Last month, P3 Alert ran a story about the privatization of Texas social services. Well, the nightmare continues this month as scores of people who thought they were sending applications for Medicaid, food stamps and welfare to a toll-free fax number provided by the State Health and Human Services Commission were really flooding a warehouse in Seattle, Wash., with their private and confidential information.
Confused warehouse workers tried to call the senders to no avail. They then decided to shred the avalanche of birth certificates, Social Security numbers, and even income tax forms and pay stubs, to protect the confidentiality of the senders’ information.
The warehouse workers had repeatedly complained to Health and Human Services, but it took three weeks before it took any action.
Blame it on the headlong rush to privatize public services, says the Austin, Texas-based Center for Public Policy Priorities. Anne Dunkelberg, a senior policy analyst at the centre, says the mix-up is only the latest example of dozens of technical problems that clients have been enduring with a private contractor in charge of a new eligibility system.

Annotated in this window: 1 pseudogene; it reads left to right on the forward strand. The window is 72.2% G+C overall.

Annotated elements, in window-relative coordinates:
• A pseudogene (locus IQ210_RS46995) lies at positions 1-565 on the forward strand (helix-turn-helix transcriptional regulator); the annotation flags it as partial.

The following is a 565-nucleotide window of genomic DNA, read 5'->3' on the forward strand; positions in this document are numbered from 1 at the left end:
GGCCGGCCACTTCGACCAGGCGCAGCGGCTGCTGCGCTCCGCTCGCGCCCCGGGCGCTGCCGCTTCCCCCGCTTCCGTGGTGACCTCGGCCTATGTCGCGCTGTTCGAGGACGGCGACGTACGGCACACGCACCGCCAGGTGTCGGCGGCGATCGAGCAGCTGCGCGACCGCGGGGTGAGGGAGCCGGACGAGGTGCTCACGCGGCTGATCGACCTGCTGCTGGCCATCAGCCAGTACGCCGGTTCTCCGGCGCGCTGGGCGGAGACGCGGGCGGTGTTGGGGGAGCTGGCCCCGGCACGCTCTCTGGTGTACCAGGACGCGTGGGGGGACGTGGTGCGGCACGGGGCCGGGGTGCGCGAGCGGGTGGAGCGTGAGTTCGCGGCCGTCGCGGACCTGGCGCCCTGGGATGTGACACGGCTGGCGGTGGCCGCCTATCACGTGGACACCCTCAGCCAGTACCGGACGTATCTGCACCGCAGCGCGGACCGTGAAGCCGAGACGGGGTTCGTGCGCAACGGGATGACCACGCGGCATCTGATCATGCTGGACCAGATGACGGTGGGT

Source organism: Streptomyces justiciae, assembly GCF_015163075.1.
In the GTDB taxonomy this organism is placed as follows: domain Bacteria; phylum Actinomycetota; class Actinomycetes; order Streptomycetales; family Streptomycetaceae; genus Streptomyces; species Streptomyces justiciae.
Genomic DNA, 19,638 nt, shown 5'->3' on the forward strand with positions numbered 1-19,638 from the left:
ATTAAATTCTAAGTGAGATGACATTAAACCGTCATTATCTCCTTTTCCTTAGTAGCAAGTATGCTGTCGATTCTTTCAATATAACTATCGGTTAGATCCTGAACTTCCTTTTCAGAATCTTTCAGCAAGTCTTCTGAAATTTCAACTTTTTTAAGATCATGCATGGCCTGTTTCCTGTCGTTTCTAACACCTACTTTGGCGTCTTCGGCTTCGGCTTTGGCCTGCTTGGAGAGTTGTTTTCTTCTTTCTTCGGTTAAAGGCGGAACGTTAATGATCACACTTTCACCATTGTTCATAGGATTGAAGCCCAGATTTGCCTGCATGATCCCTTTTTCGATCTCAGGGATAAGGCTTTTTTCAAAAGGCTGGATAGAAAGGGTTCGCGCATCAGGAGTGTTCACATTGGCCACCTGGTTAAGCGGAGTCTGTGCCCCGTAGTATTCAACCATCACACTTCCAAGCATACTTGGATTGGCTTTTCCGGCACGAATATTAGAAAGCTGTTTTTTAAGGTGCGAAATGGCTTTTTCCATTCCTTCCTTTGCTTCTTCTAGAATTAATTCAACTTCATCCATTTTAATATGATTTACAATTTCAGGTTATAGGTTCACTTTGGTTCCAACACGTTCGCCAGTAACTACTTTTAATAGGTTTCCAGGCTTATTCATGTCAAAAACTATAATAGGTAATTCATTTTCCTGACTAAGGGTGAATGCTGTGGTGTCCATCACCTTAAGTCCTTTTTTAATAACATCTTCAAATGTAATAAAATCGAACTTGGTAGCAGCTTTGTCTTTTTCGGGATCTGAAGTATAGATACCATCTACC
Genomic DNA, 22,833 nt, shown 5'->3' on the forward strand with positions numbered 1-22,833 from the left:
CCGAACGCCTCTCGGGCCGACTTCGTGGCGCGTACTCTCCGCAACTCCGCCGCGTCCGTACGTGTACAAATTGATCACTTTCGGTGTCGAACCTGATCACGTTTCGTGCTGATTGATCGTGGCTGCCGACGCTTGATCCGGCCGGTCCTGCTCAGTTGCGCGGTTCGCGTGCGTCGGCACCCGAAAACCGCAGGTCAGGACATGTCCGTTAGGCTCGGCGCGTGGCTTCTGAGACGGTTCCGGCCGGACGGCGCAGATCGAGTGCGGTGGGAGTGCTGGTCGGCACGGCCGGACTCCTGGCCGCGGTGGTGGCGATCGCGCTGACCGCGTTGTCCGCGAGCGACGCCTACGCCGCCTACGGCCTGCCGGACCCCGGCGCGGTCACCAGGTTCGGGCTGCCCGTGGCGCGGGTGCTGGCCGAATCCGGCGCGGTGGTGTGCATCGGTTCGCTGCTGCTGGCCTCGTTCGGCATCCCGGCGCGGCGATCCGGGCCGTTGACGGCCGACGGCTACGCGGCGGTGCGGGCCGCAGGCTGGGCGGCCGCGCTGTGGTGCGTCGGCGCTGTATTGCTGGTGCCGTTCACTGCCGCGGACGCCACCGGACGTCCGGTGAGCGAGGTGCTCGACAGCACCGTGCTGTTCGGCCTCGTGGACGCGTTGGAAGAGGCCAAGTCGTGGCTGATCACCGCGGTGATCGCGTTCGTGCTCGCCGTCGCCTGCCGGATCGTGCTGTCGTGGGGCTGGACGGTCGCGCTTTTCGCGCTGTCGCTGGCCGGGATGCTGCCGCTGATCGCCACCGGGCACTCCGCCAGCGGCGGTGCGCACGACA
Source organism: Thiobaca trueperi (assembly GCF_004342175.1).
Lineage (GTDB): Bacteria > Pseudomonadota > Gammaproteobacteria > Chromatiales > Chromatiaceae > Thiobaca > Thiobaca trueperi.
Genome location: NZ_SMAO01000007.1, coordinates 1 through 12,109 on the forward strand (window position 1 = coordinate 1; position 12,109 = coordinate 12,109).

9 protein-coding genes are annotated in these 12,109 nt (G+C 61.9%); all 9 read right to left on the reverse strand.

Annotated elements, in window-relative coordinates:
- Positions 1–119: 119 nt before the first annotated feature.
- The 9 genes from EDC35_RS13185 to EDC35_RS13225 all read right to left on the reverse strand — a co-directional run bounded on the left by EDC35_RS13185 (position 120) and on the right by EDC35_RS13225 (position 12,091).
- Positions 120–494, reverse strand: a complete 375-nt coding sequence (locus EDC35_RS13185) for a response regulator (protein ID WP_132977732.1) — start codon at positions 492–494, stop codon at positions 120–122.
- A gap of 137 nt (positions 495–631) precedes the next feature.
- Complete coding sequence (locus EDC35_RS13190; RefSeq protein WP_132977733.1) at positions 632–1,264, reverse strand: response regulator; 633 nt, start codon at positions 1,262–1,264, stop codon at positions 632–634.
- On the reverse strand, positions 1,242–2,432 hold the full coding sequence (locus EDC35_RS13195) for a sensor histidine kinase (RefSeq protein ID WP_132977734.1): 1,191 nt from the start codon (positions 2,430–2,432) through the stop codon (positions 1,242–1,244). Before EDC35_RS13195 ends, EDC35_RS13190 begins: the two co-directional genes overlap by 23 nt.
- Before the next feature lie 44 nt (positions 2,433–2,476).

“It’s a real shame… that yet another technical problem is getting in the way of people getting the benefits they qualify for,” Dunkelberg said.
The state government plans to replace 99 of its 310 eligibility offices across Texas with four call centres run by a private company called Texas Access Alliance. People were supposed to mail or fax their applications for social support services, along with supporting documents, to the TAA which would then organize, evaluate and forward the applications to the commission.
The problem, only discovered after weeks of head-scratching, is that the TAA’s toll-free fax number is the same as that of the Take Care Store warehouse in Seattle, except for the first three “800” digits.